How to Handle an Inherited IRA

If you’ve inherited an IRA, you probably have a lot of questions. Before you make any decisions, you should understand the tax implications and how your choices affect your income currently as well as for the long term. The available options vary based on your relationship with the original IRA owner, your age, and whether the IRA is a traditional or Roth IRA.

Inheriting an IRA from Your Spouse

If you inherit an IRA from your spouse, there are four main options:

1. Take a Lump Sum Distribution

Taking a lump sum distribution just means that you are cashing out the entire IRA. This can be an effective option if the account is small or if you need funds right away. However, you will have to pay income tax on the distribution — your income tax rate varies based on your income and tax bracket.

2. Set Up Lifetime Distributions

If you prefer to spread out the payments, you can set up an inherited IRA and take lifetime distributions from it. You can start the distributions when you open the account. The fund manager will calculate distributions so they are likely to last through your lifetime — typically, fund managers use actuarial tables to estimate this information.

You can delay the distributions if you like, but they must start the last day of the year that the deceased would have turned 70 ½. If your spouse was already past the age of 70 ½ at the time of death, distributions start the last day of the year following death.

3. Use the Five-Year Plan

With the five-year plan, you also set up an inherited IRA, but instead of distributions lasting your lifetime, they only last for the next five years. However, you do have to pay income tax on distributions.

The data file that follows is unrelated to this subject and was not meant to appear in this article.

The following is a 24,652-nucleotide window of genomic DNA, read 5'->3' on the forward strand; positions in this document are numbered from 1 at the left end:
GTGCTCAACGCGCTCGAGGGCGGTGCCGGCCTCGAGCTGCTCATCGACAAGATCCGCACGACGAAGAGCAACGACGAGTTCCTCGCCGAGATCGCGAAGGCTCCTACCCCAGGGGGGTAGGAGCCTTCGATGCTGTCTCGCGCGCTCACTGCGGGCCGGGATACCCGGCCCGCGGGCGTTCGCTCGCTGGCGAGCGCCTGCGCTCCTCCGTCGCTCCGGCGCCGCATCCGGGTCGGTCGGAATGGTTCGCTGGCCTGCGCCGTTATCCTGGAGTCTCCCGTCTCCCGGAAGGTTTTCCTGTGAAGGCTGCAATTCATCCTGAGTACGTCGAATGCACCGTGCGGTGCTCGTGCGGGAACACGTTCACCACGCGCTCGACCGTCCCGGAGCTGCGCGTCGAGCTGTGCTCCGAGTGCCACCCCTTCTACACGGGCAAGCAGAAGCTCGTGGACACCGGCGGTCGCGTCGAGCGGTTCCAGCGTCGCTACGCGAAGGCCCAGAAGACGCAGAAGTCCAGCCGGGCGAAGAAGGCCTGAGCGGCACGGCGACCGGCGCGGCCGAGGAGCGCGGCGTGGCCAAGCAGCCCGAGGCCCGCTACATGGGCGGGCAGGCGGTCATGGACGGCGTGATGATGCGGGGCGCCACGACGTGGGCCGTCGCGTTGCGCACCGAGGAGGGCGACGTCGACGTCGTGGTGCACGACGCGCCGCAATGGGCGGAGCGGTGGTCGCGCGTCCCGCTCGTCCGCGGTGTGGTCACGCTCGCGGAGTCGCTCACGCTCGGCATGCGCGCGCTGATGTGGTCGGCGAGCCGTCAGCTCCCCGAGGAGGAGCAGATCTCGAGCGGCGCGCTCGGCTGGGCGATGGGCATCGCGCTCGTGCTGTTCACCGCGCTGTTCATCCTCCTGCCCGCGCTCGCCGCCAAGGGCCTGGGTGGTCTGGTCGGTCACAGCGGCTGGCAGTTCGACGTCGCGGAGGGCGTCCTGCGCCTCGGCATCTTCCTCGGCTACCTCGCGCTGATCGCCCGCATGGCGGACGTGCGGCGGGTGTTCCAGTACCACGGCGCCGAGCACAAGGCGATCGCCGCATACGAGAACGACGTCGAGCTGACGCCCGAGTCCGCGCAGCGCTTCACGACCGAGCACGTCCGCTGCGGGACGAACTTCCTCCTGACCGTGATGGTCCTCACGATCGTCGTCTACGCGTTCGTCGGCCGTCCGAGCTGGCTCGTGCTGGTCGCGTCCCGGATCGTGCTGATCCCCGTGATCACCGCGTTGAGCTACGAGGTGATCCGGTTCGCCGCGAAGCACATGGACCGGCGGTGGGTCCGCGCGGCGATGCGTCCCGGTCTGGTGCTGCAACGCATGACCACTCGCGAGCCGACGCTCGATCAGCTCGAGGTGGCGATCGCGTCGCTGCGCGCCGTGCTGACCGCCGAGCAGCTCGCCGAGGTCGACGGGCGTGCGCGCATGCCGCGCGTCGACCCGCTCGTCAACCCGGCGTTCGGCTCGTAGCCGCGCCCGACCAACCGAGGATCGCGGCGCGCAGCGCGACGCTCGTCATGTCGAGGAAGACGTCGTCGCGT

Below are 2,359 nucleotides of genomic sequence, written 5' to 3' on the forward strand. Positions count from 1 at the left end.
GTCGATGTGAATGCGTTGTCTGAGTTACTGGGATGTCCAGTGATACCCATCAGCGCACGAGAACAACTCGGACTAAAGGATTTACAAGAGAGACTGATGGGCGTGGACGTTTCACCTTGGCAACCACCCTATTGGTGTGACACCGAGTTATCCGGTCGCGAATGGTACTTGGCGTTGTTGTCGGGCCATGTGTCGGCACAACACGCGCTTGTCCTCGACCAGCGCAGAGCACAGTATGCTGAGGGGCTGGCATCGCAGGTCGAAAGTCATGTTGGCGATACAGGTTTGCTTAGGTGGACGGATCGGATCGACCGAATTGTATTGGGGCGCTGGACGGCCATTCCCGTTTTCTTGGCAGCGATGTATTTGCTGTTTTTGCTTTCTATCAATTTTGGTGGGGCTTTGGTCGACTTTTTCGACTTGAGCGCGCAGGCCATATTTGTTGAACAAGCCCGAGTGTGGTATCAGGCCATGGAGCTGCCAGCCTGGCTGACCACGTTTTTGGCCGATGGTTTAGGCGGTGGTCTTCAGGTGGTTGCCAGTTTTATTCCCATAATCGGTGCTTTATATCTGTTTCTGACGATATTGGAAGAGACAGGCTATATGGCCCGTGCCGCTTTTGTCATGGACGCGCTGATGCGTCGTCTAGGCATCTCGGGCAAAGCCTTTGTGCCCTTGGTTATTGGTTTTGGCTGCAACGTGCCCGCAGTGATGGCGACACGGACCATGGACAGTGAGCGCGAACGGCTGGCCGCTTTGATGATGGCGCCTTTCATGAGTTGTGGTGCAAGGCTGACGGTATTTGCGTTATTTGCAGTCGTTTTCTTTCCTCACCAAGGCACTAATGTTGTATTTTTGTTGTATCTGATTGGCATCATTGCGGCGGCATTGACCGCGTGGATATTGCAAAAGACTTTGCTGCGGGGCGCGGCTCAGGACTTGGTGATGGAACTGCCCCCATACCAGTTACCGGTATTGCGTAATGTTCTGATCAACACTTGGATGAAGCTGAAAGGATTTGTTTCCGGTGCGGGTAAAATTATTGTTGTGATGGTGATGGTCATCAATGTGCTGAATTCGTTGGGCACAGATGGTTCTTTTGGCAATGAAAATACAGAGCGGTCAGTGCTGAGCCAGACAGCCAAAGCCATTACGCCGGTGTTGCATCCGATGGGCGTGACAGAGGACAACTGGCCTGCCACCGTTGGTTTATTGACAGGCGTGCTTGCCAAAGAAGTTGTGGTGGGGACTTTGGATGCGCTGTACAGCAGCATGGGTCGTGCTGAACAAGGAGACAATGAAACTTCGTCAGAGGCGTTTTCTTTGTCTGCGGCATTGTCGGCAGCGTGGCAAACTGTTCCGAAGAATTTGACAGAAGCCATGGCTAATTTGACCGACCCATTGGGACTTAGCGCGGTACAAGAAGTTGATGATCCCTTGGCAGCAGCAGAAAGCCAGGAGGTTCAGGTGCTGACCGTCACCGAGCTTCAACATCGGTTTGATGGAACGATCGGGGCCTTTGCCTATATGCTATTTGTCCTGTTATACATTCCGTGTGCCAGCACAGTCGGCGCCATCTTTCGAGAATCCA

4. Transfer the Account to Your Name

If you want to take over ownership of the IRA, you may roll your spouse’s IRA into your existing IRA, open a new IRA to roll the account into, or put the account into your name.

With this option, all of the usual IRA rules apply to you, as if you owned the IRA from the beginning. Namely, if you take withdrawals before age 59.5, you will face a 10 percent early withdrawal penalty. After that point, disbursements are only subject to income tax. If you don’t start taking distributions at age 59 ½, they will need to start at age 70 ½.

Inheriting an IRA from a Non-Spouse

If you inherit an IRA from someone who is not your spouse, you may use the first three options explained above. To recap, that means you can take a lump sum or open an inherited IRA and spread the assets over five years, over your lifetime, or simply take required minimum distributions based on your life expectancy. The only option that you can’t take is to simply take over ownership of the IRA. That option is reserved for spouses.

Inheriting a Roth IRA

The key difference between Roth and traditional IRAs is how they are taxed. As indicated above, distributions from traditional IRAs are subject to income tax when the payments are made to an heir. In contrast, distributions from Roth IRAs are not taxed.

If you inherit a Roth IRA, you have the same options explained above. Whether you take lifetime distributions, five year distributions or a lump sum, the money is not subject to income tax as long as the account is at least five years old. If the Roth IRA is less than five years old, you should talk with an accountant about tax considerations.

Now, that you know what happens to an inherited IRA, you may be wondering about your own IRA. Have you named a beneficiary and contingent beneficiary? Do they know what to do if they inherit your account?

Don’t make unforeseen mistakes with your IRA. Contact BP Financial for more information.